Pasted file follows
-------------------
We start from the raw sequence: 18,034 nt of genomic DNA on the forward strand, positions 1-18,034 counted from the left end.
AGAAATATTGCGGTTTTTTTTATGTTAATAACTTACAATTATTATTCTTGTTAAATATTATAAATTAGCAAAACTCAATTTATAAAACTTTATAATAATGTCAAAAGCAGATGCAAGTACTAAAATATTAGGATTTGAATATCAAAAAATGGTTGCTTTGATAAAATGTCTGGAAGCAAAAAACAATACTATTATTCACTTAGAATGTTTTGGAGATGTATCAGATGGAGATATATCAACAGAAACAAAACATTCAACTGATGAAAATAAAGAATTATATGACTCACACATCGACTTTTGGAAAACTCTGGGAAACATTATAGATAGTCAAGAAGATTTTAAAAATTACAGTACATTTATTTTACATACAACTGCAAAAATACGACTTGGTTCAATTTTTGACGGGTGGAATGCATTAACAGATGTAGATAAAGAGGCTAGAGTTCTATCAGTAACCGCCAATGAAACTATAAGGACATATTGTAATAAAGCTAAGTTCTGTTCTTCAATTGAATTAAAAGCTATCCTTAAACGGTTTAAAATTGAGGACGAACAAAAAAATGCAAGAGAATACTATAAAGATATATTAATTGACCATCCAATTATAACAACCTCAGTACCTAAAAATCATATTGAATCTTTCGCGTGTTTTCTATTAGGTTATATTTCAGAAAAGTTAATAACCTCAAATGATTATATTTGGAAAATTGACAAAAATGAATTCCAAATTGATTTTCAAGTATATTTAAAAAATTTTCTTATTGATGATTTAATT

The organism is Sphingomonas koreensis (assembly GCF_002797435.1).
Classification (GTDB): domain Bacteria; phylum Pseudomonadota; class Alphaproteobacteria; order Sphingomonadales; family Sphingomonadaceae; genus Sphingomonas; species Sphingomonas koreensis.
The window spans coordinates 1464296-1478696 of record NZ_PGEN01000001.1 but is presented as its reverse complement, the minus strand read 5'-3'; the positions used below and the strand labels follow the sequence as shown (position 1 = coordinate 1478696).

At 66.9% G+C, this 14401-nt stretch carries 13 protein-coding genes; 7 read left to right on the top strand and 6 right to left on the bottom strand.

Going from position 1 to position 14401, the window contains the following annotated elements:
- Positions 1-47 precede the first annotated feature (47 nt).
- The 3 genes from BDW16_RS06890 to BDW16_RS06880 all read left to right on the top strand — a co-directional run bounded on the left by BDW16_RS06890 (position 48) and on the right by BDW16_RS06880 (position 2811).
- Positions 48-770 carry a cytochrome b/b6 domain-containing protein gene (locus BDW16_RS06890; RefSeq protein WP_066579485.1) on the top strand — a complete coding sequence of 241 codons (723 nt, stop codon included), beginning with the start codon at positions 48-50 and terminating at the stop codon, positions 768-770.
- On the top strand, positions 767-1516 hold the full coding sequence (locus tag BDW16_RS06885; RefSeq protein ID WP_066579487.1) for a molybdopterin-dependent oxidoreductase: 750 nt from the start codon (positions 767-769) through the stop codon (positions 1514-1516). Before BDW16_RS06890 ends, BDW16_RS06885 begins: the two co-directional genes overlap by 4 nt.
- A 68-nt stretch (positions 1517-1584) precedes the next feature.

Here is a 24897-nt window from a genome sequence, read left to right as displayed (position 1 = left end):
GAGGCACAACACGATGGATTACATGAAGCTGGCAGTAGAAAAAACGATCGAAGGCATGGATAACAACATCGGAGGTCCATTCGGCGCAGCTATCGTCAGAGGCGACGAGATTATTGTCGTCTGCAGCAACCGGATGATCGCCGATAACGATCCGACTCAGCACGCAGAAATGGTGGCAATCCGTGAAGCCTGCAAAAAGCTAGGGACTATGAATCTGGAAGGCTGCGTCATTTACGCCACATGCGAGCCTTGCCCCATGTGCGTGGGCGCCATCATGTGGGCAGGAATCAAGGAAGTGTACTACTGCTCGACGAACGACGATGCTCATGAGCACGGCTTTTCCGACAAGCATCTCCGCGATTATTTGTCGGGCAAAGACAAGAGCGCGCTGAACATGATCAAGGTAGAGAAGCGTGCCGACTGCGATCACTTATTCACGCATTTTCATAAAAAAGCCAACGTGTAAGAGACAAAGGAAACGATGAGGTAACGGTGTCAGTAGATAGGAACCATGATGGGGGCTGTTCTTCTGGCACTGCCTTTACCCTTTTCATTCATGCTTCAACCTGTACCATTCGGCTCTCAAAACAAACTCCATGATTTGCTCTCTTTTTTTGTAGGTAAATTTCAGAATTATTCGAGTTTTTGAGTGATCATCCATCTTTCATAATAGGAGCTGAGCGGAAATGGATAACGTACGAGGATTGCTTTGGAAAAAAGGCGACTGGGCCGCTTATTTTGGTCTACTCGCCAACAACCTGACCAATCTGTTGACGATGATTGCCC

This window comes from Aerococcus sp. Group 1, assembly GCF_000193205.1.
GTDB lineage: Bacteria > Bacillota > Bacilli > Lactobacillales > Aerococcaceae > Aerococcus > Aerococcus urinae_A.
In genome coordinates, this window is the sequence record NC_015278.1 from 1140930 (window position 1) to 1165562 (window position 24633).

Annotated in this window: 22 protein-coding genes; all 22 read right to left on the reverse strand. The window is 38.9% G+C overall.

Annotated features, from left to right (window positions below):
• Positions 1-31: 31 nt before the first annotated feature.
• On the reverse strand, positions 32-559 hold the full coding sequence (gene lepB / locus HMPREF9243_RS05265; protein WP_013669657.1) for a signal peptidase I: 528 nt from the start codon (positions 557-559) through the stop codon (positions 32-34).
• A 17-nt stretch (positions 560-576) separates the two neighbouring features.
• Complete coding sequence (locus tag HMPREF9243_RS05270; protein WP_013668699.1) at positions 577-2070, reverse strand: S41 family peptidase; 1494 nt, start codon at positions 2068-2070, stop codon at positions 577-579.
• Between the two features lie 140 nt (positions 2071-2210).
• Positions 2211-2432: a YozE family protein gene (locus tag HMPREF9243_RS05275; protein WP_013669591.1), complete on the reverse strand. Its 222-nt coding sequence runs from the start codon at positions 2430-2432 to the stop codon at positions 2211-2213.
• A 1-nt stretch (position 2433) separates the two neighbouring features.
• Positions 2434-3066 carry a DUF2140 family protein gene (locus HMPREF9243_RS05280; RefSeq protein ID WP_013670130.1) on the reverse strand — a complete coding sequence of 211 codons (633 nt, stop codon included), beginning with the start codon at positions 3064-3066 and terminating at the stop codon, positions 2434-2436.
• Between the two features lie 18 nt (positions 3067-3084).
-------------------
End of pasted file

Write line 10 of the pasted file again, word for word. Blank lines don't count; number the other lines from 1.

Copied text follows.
- Positions 48-770 carry a cytochrome b/b6 domain-containing protein gene (locus BDW16_RS06890; RefSeq protein WP_066579485.1) on the top strand — a complete coding sequence of 241 codons (723 nt, stop codon included), beginning with the start codon at positions 48-50 and terminating at the stop codon, positions 768-770.